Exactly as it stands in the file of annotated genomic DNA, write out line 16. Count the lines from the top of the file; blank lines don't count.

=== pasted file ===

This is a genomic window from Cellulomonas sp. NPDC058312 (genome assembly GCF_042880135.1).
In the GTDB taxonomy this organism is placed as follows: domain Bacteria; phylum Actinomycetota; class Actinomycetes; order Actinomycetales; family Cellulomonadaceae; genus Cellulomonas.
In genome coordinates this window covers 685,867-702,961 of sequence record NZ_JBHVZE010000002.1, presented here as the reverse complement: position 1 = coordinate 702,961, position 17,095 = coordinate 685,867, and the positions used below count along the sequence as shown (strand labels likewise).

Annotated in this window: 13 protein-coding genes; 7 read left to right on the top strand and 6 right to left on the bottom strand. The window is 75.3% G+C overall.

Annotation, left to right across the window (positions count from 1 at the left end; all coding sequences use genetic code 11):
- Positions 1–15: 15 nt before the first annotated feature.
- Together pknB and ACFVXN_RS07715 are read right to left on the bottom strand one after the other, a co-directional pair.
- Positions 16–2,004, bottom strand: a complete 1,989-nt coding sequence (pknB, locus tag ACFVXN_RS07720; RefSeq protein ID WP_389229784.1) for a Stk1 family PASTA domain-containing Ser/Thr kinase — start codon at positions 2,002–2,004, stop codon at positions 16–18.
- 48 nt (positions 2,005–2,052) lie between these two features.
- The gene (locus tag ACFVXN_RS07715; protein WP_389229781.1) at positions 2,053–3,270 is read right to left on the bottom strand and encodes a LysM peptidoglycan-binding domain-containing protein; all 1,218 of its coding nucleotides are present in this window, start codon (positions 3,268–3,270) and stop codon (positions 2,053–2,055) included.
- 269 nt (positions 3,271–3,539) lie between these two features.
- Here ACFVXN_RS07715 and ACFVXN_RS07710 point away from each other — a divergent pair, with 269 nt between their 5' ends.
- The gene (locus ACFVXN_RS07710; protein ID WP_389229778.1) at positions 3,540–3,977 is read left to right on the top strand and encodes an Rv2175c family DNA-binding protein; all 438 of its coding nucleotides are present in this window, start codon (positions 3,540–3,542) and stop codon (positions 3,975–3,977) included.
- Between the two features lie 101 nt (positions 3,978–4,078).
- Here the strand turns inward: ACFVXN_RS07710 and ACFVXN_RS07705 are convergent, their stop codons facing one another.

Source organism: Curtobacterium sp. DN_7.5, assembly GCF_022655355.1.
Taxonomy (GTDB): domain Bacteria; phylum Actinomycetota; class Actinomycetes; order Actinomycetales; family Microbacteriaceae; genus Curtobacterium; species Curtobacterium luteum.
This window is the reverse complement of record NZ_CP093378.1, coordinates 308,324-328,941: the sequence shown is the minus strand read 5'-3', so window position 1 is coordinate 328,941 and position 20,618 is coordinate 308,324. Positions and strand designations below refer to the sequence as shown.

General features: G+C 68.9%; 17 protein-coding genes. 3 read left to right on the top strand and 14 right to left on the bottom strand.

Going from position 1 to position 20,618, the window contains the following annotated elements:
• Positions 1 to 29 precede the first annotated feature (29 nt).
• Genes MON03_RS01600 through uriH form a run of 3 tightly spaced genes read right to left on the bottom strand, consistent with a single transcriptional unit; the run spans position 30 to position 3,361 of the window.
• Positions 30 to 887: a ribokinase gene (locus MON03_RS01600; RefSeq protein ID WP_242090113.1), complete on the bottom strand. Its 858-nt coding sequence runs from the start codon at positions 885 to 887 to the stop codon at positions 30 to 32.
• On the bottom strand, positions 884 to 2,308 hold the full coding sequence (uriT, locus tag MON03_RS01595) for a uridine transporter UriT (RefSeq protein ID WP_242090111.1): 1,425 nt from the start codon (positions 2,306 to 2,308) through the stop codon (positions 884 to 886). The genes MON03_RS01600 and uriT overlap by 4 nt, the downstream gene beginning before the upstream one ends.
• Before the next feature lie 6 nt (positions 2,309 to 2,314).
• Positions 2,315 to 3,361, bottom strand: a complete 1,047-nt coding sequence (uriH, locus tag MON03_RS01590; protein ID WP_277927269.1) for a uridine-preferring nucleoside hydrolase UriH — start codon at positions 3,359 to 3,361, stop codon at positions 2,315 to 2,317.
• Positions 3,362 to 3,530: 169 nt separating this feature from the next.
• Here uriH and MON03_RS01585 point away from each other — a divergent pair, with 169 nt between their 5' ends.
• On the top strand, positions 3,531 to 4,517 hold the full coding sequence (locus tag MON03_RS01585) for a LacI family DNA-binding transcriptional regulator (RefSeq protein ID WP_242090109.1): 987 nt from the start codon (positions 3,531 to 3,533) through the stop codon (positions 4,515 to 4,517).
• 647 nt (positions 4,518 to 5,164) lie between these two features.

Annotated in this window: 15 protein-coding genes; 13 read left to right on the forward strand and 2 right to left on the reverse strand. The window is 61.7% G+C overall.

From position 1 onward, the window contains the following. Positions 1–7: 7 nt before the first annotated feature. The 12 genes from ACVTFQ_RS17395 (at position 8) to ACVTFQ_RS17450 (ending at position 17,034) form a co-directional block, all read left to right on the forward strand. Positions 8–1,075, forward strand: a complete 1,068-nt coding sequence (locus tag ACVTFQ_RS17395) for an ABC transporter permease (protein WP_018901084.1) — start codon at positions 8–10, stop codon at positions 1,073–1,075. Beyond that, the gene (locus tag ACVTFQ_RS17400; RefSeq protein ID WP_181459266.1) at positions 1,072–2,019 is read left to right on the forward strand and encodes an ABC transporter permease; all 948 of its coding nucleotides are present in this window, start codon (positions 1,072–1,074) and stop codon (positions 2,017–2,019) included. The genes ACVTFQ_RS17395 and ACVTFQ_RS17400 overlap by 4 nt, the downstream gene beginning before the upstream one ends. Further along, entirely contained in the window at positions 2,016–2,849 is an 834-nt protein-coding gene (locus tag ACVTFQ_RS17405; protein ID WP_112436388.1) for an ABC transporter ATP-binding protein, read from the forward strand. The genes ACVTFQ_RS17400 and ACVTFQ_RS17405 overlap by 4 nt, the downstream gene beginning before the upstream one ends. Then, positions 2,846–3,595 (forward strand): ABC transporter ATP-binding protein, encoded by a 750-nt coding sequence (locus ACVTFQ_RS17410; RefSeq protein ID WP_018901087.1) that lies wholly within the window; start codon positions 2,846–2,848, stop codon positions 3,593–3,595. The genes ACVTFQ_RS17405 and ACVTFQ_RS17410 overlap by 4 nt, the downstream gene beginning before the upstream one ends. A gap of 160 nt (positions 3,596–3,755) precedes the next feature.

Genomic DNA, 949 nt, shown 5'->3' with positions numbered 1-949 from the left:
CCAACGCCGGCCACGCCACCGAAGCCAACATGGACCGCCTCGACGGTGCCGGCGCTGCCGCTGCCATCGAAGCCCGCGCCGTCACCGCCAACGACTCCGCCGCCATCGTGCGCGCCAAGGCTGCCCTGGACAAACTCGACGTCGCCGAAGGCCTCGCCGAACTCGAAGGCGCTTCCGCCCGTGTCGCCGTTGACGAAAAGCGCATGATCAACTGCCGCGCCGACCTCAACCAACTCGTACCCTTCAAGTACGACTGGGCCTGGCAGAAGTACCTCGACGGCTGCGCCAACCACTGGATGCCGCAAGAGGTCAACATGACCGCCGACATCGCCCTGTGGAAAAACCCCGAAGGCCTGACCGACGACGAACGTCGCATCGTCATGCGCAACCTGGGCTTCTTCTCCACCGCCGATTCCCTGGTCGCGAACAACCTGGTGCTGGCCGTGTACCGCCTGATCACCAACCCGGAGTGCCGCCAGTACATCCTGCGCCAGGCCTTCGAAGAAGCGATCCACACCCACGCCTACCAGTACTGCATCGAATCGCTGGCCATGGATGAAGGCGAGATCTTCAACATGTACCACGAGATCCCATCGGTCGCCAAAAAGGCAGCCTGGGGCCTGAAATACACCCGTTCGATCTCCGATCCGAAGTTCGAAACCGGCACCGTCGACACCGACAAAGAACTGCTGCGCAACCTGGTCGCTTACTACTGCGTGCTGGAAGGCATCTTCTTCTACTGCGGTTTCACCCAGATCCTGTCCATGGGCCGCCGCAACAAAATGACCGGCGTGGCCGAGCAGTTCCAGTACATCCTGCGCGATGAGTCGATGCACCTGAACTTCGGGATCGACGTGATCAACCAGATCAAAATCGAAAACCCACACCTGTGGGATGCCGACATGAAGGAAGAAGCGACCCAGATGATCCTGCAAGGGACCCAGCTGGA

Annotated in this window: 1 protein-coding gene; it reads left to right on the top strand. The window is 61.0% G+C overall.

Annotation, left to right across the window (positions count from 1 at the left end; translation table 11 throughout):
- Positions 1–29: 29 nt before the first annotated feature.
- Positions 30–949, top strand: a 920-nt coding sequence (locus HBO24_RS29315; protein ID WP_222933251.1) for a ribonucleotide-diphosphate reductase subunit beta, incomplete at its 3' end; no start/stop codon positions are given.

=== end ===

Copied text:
Source organism: Curtobacterium sp. DN_7.5, assembly GCF_022655355.1.